Read the full paper here:

http://www.peri.umass.edu/fileadmin/pdf/working_papers/working_papers_351-400/WP374.pdf

 

 

 

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In Other News 

 

Six Months in, Obama Asks Congress to Authorize War in Iraq and Syria—But to What End? 

By Zaid Jilani February 11, 2015 for AlterNet

 

Six months after the first US strikes against ISIS and allied groups in Iraq and Syria, the Obama administration formally asked Congress to approve an Authorization for Use of Military Force (AUMF) that would allow for a continuation of American involvement in the conflict.

 

The proposed AUMF would limit military action against the Islamic State to three years. It would also allow limited use of US ground troops for things like rescue operations or intelligence sharing, according to the Huffington Post.

 

The formal request comes at a time when it is unclear what if anything the current bombing campaign has accomplished. After all, a combined military offensive by US, European, and Gulf countries has left ISIS with thousands of fighters, an area the size of Belgium, and a sectarian conflict in the region that remains unresolved.

 

Read the full article here:

http://www.alternet.org/world/six-months-obama-asks-congress-authorize-war-iraq-
and-syria-what-end#.VNzbdOxDQzg.email

 

 

 

A Tale of Two Cities: New AOAV report investigates the use of explosive weapons in Basra and Fallujah, Iraq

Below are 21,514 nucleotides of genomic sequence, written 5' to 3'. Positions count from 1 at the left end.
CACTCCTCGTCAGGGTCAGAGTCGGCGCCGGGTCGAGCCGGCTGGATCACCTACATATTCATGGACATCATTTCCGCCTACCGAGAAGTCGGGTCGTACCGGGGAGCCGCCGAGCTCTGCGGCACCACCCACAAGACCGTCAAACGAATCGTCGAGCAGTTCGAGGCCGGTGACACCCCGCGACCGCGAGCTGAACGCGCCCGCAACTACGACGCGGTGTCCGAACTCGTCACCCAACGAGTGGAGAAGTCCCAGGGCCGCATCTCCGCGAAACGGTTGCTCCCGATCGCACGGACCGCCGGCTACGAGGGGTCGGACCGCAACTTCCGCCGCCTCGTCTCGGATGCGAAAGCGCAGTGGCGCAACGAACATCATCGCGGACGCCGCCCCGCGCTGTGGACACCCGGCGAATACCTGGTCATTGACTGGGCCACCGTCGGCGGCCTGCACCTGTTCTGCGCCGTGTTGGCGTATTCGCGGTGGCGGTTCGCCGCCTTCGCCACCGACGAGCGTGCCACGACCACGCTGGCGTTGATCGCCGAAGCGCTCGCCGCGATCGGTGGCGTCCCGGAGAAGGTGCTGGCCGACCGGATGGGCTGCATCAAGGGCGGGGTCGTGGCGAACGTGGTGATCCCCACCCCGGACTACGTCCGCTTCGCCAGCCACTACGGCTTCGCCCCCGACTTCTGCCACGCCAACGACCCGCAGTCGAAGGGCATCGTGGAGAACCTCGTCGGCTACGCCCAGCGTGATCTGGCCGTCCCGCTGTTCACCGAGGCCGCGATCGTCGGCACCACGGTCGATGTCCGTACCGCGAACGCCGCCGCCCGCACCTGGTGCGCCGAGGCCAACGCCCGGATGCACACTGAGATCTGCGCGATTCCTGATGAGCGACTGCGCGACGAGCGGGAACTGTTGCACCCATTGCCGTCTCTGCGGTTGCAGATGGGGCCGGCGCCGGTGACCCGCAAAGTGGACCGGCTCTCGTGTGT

By Robert Perkins and Jenna Corderoy, February 5, 2015 for Action on Armed Violence

 

A new report launched today shows that the US military’s use of explosive weapons in Fallujah during 2004 disproportionately affected Iraqi civilians when compared to the British use of similar weapons in the battle for Basra in 2003.

 

In A Tale of Two Cities, Action on Armed Violence (AOAV) investigated the conduct of British forces in Basra (2003) and American forces in Fallujah (2004). AOAV wanted to see how the US and the UK’s respective rules of engagement affected the way their militaries used explosive weapons like artillery shells and bombs dropped from aircraft.

 

The report found marked differences in British and American usage of explosive weapons in populated areas in the Iraq war.

 

Sourcing data from Wikileaks’ Iraq War logs, declassified military information, and archive reports from soldiers and witnesses on the ground, AOAV found that British troops treated Basra city as a ‘restricted fire zone’, where the use of heavy explosive weapons like large-calibre artillery was tightly monitored.

 

In stark contrast to this approach, the national rules of engagement for the US at the time made it far easier for commanders to authorise heavy explosive weapon use in populated areas in Fallujah. US military PR may have emphasised how their troops were avoiding ‘collateral damage’, but  US forces showed a clear presumption towards using heavy explosive weapons in populated areas, particularly in the second operation, fought between November and December 2004.

 

Read the full article here:

https://aoav.org.uk/2015/tale-of-two-cities-aoav-investigates-explosive-weapons-iraqwar/

 

 

 

Call for papers: 19th Annual International Conference on Economics and Security

 

ENSTA Bretagne (Brest), University Pierre Mendès France (Grenoble) and the Institut d’Etudes Politiques of Grenoble are pleased to announce that the 19th Annual International Conference on Economics and Security will be held in Grenoble, France, on June 25-27, 2015. The conference is co-organized with Economists for Peace and Security.

 

Proposed topics include: